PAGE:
Rocket blasting off from the Baikonur Cosmodrome

Engineering places: Baikonur

Image credit: Dreamstime

In celebration of IET@150 we look at feats of engineering from around the world... and, this issue, from out of this world.

In the middle of the vast Kazakh steppe stands what is simultaneously one of the world’s most famous and least-known engineering sites – the Baikonur Cosmodrome – and that peculiar history has much to do with its origins.

By 1954, the Soviet Union needed a new missile test facility that had to be secret, secure and offer the vast distances needed to test these weapons, a long way from the prying eyes of American U2 pilots.

The site they chose was a huge plain in the Kzyl Orda region of Kazakhstan, over a thousand miles from the nearest national border, with low rainfall and an average of over 300 fine days of weather a year. Being relatively far south, it offered rockets the additional boost of a higher rotational velocity of the Earth at that latitude and, in case of accidents, there was very little else there.

One thing it was not was anywhere near was Baikonur, a mining village over 200 miles away, whose name was borrowed as a decoy. The Soviet pioneer corps first broke ground at Baikonur on 12 January 1955 and work progressed quickly. In just three months over a million cubic metres of earth were moved. As well as the site itself, the engineers were to build a new ‘closed’ city, finally christened Leninsk, where staff of Baikonur and their families would live. The city and site were handed over to the Soviet state in April 1957, and on 15 May the first R7 was launched. The whole process had taken just two years.

Yet while it was primarily built for missile tests, by the late 1950s there was another need for the site – the space race. Unlike the Americans, the Soviets liked to deal with tragedies that inevitably follow any space programme in private, and Baikonur was perfect for that. Americans might witness failures, but as far as Moscow was concerned, the stories to come out of Baikonur would only be triumphs.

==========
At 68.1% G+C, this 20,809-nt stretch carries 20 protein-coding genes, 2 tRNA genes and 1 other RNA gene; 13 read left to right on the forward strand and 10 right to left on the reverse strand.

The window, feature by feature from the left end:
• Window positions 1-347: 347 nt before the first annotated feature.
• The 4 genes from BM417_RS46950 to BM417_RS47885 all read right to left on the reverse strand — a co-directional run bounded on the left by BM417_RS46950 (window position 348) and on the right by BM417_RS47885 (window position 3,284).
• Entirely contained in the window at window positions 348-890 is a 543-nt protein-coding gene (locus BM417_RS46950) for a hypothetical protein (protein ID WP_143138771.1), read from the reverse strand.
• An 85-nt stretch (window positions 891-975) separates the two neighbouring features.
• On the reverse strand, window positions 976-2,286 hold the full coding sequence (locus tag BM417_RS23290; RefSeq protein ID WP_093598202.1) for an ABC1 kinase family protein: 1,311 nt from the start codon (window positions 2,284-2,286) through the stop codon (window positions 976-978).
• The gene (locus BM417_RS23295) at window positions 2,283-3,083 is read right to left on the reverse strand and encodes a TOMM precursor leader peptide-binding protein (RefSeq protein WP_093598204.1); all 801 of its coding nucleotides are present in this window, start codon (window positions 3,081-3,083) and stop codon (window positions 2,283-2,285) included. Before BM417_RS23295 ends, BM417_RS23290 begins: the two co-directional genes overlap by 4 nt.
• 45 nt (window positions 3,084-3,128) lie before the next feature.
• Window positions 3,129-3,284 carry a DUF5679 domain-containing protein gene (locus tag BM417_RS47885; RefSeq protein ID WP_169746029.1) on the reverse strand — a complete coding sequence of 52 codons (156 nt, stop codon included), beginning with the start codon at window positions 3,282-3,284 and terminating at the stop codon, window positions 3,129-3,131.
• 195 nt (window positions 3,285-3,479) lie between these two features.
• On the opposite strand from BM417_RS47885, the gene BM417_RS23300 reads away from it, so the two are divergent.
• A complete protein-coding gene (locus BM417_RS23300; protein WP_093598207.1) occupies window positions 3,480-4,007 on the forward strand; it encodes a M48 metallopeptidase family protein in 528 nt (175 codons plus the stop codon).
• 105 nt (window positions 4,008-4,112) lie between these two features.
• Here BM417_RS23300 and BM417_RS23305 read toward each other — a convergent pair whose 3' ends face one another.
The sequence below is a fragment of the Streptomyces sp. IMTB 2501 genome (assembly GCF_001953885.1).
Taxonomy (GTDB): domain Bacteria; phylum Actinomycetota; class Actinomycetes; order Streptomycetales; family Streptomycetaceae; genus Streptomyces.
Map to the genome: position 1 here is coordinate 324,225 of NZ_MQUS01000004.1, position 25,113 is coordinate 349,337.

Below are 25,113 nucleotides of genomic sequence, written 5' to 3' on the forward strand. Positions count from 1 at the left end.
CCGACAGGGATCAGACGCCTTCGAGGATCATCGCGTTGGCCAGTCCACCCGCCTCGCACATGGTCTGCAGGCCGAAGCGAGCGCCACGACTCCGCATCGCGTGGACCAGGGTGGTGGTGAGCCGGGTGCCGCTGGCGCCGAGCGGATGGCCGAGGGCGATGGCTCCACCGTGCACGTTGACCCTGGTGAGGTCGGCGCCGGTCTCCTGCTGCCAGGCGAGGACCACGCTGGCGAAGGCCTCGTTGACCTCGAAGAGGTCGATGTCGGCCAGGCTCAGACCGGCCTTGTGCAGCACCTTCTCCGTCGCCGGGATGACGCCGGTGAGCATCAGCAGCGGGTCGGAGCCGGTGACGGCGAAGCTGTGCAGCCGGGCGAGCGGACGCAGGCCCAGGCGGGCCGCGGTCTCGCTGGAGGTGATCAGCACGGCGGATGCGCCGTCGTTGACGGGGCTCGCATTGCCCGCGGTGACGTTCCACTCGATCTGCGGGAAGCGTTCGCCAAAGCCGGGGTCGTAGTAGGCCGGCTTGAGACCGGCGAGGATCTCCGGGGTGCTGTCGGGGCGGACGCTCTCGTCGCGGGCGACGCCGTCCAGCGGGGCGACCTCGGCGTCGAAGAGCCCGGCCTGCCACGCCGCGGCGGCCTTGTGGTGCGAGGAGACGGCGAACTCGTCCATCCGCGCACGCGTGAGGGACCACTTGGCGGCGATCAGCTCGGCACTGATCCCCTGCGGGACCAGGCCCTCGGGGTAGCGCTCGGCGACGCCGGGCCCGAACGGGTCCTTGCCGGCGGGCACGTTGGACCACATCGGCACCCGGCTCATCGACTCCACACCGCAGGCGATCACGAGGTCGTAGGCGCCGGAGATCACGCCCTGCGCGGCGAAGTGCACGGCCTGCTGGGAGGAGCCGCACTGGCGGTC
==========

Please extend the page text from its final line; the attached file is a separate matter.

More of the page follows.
Many of them were. On 4 October 1957, the Soviet Union surprised the world by launching the first artificial satellite, Sputnik 1, from Launch Site No 1. Less than a month later, they followed up with the first living creature in space, Laika the dog, before the US had even managed to lift its first satellite.

With the extraordinary worldwide publicity these feats brought, Baikonur received heavy investment. Four years later, it was ready to make more headlines when, on 12 April, the Vostok propelled Yuri Gagarin into space.

The pace of ‘firsts’ was to be relentless as the Cold War started to heat up. In June 1963, Baikonur put the first woman in orbit, Valentina Tereshkova, and less than two years later, Alexei Leonov flew from there for the first ever spacewalk. Unmanned probes also made the headlines. Luna 9 became the first man-made machine to make a soft touchdown on the Moon and just a year later, a Soviet probe reached Venus.

The failures at Baikonur were less well publicised. In October 1960, an R16 missile exploded on launch killing 165 people and the first manned Soyuz craft provided another grim first when Vladimir Komarov became the first human in-flight space fatality thanks to a failed re-entry parachute.

By now, the US was well on the way to putting a human on the Moon, but the Soviets had no intention of letting them get there first. They had developed the Moon rocket N1-L3 at a new testing site, proving that facilities at the now sprawling 7,000 square kilometre Baikonur site, whose hangars were marvels of modern engineering, were only matched by the gargantuan facilities at the Kennedy Space Centre. When the N1-L3 was rolled out to the pad in January 1969, it took 2,800 staff 28 days to fuel and prepare the vast rocket. Yet it was to mark a change in fortunes for Baikonur. Both this and the next two N1 launches failed, and by now the Americans were on the Moon.